Flashcards in Lecture 13 - Population Parameters and Demographics Deck (21)
A group of organisms of the same species occupying a particular space at a particular time.
“demes” which are groups of interbreeding organisms within that much larger population.
Who defines boundaries of populations?
Boundaries of populations are established by ecologists. Both in spatial and temporal extent.
What's the difference between unitary and modular individuals?
unitary (ex: humans,fish, deer, mouse: zygote develops into an adult, adult is genetically distinct)'
modular individuals (zygote gives rise to an adult that can make more modules. Ex: plants, corals, etc. Clonal, not genetically distinct)
Define population size
measure of # of individuals per unit area.
Name 2 factors needed to be considered when deciding on the technique to calculate population density
size and how mobile
What size of animals tend to be more abundant?
Small animals tend to be more abundant
Name two techniques to calculate absolute size of populations. What kind of organisms are each best suited for?
1. Quadrat: For sessile organisms (don’t move, for plants and many invertebrates)
Sampling area of any shape.
* Randomly positioned
* Accurate count
2. Capture-recapture method (mobile animals)
Explain how the capture recapture method works. What assumption do we need to make?
Capture → mark (Marked individuals need to be homogeneously distributed in their environment for this method to work.) → release → recapture
Ratio of marked individuals of recapture is the ratio of marked/unmarked ratio in the population, so can find the total number of individuals in population.
Assumes that there are no individuals immigrating or emigrating → closed population.
How do ecologists study chance in size of populations?
To study changes in size , ecologists use demographics techniques (quantitative methods to assess the change in population size due to mortality(survivorship) and natality, immigration and emigration.
What's a life table? Define two types.
Life table : a table that records mortality of a population.
Life tables help to understand population growthi.e. the schedule of birth and dea
Cohort table: follows all the individuals born at the same time from birth to death
Static table: is snapshot of a population over a short time interval. The individuals are of different ages.
Data is of females or individuals that produce seeds
For a cohort life table, give the following formulas:
1. Proportion surviving at start of age interval x
2. # dying within age interval [x to x+1]
3. Rate of mortality
Name 3 categories of patterns of survivor-ship. Are these populations hybrid or non hybrid usually?
1. High juvenile survivorship (ex: humans)
2. Constant rates of survival → probability of dying is constant regardless of your age. (ex: birds, rodents)
3. Low juvenile survivorship (Ex: fishes, sea turtles)
* populations are often a hybrid of these 3 types.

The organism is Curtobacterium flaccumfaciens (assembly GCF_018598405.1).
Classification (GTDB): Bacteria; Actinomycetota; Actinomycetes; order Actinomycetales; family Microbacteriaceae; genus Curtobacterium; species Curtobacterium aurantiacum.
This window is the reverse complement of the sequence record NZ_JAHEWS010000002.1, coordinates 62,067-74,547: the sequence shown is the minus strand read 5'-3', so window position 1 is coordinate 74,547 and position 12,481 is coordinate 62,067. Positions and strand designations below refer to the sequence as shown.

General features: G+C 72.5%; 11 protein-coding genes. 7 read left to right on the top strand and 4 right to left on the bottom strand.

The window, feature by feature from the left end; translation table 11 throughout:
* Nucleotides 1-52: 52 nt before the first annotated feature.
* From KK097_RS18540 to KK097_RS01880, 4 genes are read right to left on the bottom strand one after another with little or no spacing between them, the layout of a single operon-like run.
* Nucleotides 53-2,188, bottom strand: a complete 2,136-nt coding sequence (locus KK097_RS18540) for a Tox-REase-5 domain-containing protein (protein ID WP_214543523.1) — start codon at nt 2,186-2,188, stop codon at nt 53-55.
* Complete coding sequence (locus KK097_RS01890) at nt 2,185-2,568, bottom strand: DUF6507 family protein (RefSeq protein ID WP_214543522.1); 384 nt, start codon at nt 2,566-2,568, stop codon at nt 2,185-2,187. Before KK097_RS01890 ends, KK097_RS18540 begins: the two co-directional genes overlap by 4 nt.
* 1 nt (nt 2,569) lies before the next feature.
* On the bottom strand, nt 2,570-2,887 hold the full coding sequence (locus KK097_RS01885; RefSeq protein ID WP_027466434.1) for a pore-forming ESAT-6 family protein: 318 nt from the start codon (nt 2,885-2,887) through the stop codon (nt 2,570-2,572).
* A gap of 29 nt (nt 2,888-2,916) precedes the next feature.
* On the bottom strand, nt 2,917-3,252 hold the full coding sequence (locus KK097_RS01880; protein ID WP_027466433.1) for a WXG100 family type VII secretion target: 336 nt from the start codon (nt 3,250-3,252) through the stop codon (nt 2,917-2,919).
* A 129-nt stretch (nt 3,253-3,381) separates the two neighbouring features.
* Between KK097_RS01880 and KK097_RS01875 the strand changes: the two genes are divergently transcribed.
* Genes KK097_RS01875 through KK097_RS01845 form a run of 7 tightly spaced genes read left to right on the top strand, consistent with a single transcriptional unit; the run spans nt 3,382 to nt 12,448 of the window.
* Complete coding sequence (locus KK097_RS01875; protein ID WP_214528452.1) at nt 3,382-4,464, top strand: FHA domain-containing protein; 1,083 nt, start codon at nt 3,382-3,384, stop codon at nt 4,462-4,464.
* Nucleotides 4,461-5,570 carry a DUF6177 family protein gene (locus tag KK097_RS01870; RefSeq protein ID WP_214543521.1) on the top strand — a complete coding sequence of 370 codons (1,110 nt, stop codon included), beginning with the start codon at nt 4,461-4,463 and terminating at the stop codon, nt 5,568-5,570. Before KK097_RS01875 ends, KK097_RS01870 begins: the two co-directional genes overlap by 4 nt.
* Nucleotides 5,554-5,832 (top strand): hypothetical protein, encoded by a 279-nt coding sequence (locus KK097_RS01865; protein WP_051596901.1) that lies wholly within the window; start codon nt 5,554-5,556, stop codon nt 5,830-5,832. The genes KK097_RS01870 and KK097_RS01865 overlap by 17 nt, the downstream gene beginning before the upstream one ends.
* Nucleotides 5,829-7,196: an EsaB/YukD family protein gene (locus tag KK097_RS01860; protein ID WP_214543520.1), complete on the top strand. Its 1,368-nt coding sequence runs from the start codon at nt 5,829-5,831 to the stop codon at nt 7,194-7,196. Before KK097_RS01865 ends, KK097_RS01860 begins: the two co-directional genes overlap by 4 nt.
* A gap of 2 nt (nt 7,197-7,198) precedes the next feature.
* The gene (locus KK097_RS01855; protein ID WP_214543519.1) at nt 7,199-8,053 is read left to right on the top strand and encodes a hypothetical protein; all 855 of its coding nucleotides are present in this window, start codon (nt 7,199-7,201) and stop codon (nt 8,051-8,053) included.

2 reasons why ecologists construct life tables.
1. Estimate how population will change
2. Useful when information cannot be readily gathered - long lived slow growing populations.
Define Capacity for increase.
Survivorship AND Fertility
Define Net reproduction rate R0, how it's measured and 3 defining values.
bx = # female offspring per female aged x per 5-year period
R0 = # daughters produced/female during lifetime = Sum(x=0->inf) lx*bx
R0 = 1 → population is constant because 1 female is only reproducing another female
R0> 1 → growth
R0< 1 → decline
1. Define Idealized populations by Lokta.
2. What age group does geometric growth dictate?
1. Population that have a fixed schedule of natality & mortality increase in a geometric way.
dN/dt=rN → integrated form Nt=N0e^(rt)where r is the intrinsic capacity for increase
2. Geometric growth dictates a fixed and unchanging age distribution, the stable age distribution.
1. In the idealized populations formula (Lokta) what does r define?
2. What does it depend on?
3. What are 3 factors that influence r?
4. Name 3 reasons to measure r.
r allows us to calculate instantaneous changes in population size for time scale less than a generation.
r = ln(R0)/G = per capita birth rate - per capita death rate
r=0 no change in population
r>0 population increasing
r<0 population decreasing
2. Depends on the environment. For ex: when too much moisture in the air, beetles produce a lot of offspring
3. Factors influencing r:
age at first reproduction,
# of progeny per reproductive event,
# of reproductive event
4. Reasons to measure r:
sensitive to environmental change that ecologists may not detect,
predict population density
Why do ecologists construct life tables?
Estimate how population will change –decline (biodiversity loss)–gain (harvest for human use)
Useful when information cannot be readily gathered –long lived slow growing populations (e.g. Sequoia, Elephants
how do ecologists construct life tables?
Keep track of FEMALES or, in plants, the individuals that produce seeds